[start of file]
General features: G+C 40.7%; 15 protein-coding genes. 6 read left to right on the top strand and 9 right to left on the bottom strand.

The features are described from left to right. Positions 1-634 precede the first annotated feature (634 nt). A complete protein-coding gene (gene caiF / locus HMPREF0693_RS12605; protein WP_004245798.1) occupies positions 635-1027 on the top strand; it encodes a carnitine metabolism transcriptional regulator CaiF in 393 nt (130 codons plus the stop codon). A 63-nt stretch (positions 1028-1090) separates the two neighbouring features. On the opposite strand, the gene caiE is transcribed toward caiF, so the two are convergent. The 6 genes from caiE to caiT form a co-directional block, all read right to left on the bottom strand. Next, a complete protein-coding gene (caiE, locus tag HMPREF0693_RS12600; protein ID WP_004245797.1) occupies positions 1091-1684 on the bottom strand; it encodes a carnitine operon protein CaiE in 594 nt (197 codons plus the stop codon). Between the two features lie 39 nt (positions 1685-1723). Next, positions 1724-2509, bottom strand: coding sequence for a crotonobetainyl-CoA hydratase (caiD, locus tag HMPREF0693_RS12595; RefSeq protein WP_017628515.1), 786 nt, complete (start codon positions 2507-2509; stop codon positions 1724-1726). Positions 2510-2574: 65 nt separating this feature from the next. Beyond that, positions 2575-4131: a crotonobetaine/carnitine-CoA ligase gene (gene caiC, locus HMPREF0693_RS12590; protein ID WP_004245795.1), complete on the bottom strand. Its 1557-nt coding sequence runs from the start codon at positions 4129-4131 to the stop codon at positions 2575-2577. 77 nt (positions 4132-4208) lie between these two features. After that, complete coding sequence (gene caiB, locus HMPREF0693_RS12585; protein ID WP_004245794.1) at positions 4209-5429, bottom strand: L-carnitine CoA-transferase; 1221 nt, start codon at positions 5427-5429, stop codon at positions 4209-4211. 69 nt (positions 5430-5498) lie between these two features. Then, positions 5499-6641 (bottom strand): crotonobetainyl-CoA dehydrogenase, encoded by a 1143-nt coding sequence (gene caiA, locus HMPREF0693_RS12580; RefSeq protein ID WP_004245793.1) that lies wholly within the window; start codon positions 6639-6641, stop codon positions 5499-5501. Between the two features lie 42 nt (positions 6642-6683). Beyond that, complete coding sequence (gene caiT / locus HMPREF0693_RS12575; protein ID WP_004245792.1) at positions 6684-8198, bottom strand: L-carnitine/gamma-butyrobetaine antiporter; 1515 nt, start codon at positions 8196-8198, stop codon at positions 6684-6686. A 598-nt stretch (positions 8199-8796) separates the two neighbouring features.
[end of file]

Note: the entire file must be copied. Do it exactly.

General features: G+C 40.7%; 15 protein-coding genes. 6 read left to right on the top strand and 9 right to left on the bottom strand.

The features are described from left to right. Positions 1-634 precede the first annotated feature (634 nt). A complete protein-coding gene (gene caiF / locus HMPREF0693_RS12605; protein WP_004245798.1) occupies positions 635-1027 on the top strand; it encodes a carnitine metabolism transcriptional regulator CaiF in 393 nt (130 codons plus the stop codon). A 63-nt stretch (positions 1028-1090) separates the two neighbouring features. On the opposite strand, the gene caiE is transcribed toward caiF, so the two are convergent. The 6 genes from caiE to caiT form a co-directional block, all read right to left on the bottom strand. Next, a complete protein-coding gene (caiE, locus tag HMPREF0693_RS12600; protein ID WP_004245797.1) occupies positions 1091-1684 on the bottom strand; it encodes a carnitine operon protein CaiE in 594 nt (197 codons plus the stop codon). Between the two features lie 39 nt (positions 1685-1723). Next, positions 1724-2509, bottom strand: coding sequence for a crotonobetainyl-CoA hydratase (caiD, locus tag HMPREF0693_RS12595; RefSeq protein WP_017628515.1), 786 nt, complete (start codon positions 2507-2509; stop codon positions 1724-1726). Positions 2510-2574: 65 nt separating this feature from the next. Beyond that, positions 2575-4131: a crotonobetaine/carnitine-CoA ligase gene (gene caiC, locus HMPREF0693_RS12590; protein ID WP_004245795.1), complete on the bottom strand. Its 1557-nt coding sequence runs from the start codon at positions 4129-4131 to the stop codon at positions 2575-2577. 77 nt (positions 4132-4208) lie between these two features. After that, complete coding sequence (gene caiB, locus HMPREF0693_RS12585; protein ID WP_004245794.1) at positions 4209-5429, bottom strand: L-carnitine CoA-transferase; 1221 nt, start codon at positions 5427-5429, stop codon at positions 4209-4211. 69 nt (positions 5430-5498) lie between these two features. Then, positions 5499-6641 (bottom strand): crotonobetainyl-CoA dehydrogenase, encoded by a 1143-nt coding sequence (gene caiA, locus HMPREF0693_RS12580; RefSeq protein ID WP_004245793.1) that lies wholly within the window; start codon positions 6639-6641, stop codon positions 5499-5501. Between the two features lie 42 nt (positions 6642-6683). Beyond that, complete coding sequence (gene caiT / locus HMPREF0693_RS12575; protein ID WP_004245792.1) at positions 6684-8198, bottom strand: L-carnitine/gamma-butyrobetaine antiporter; 1515 nt, start codon at positions 8196-8198, stop codon at positions 6684-6686. A 598-nt stretch (positions 8199-8796) separates the two neighbouring features.